Assessment Forum

The Benefits of Self-Assessment: Measuring Historical Thinking Skills at UMass Boston

Jonathan Chu, January 2015

When the history department at the University of Massachusetts Boston became aware of accreditation agencies’ growing pressure for documenting teaching effectiveness, it determined to assert its prerogative as the only body on campus qualified to measure students’ learning in history. In 2011, in anticipation of the 2015 New England Association of Schools and Colleges (NEASC) accreditation review, the provost instructed departments to develop an assessment plan as they came up for regularly scheduled self-studies. Because we had been wrestling with this problem for some time, we were prepared when it was announced we would be the first department in the College of Liberal Arts to undergo a review and to present an assessment plan. The timing was also useful because we had just completed the first significant revision of the major in 50 years and were in the midst of rebuilding the tenure-stream faculty from 12 to 21.

In the process of aligning the department’s new research strengths to a diverse, urban, nonresidential student body and its postgraduation plans, we moved beyond a broad-spectrum content major to one that focused on the historical research, analytical, and writing skills expected of students for either the 400-level Research and Methods seminar or the honors thesis.1 To focus more explicitly upon instruction in historical thinking skills, an approach consistent with work previously reported in Perspectives on History,2 we developed a new introductory course—History 101: Historical Thinking—and organized it as a beginner’s version of the research seminar. We agreed that the faculty member teaching the course had the discretion to select the course content, but the explicit learning objectives were to be skills unique to history; these became the foci of our assessments.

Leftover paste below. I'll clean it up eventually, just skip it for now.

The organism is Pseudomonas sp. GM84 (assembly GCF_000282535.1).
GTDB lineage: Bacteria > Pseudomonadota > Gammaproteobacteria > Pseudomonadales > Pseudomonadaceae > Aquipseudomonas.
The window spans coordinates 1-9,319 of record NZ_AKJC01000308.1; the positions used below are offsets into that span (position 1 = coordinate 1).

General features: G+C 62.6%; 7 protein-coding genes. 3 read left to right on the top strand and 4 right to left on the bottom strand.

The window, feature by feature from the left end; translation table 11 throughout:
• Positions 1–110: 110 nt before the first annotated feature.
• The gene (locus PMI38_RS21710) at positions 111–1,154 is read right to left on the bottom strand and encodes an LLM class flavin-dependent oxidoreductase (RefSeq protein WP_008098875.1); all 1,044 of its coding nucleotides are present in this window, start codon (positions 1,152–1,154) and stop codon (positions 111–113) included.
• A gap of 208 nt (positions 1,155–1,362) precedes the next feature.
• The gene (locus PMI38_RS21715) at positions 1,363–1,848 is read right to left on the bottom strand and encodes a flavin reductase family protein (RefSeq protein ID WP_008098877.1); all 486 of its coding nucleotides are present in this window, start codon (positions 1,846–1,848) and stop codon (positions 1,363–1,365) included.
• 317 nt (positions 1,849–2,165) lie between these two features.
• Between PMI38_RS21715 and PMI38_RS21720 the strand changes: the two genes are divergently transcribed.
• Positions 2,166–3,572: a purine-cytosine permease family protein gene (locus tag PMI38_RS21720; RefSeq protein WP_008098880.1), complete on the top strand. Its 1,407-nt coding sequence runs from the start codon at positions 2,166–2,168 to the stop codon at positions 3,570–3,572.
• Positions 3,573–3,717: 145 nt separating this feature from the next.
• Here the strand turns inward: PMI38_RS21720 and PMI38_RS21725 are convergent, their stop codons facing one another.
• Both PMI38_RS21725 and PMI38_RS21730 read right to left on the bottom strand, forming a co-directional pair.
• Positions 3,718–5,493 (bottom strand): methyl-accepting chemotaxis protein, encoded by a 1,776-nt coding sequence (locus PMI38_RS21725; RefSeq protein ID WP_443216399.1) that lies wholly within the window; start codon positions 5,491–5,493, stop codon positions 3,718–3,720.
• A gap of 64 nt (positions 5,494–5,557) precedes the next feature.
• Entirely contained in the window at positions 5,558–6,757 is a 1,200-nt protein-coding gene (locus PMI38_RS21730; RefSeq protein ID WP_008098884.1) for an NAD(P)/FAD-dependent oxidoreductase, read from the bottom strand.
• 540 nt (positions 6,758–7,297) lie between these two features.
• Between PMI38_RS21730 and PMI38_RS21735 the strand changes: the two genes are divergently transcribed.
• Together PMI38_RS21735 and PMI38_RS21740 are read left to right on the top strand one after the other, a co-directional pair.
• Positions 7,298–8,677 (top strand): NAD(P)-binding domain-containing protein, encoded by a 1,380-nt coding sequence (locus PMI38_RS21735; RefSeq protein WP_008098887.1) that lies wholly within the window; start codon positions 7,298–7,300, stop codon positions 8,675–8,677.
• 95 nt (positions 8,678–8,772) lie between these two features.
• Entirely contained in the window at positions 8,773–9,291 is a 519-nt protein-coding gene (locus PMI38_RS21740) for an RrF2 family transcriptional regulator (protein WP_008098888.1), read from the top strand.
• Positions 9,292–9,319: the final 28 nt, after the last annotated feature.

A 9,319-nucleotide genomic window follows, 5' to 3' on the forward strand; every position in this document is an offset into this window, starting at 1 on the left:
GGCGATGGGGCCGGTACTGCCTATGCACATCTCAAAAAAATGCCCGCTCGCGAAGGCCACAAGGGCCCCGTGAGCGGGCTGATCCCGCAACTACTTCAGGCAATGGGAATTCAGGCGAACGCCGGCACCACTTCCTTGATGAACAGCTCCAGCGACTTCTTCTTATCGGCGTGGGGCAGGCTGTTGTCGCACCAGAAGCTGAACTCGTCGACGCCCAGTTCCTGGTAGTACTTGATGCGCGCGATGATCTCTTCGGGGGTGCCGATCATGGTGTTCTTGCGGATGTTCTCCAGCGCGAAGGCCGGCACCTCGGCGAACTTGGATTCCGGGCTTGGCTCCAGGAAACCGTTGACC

umassbostonphoto.tif

Credit: Harry Brett

Panoramic view, University of Massachusetts Boston.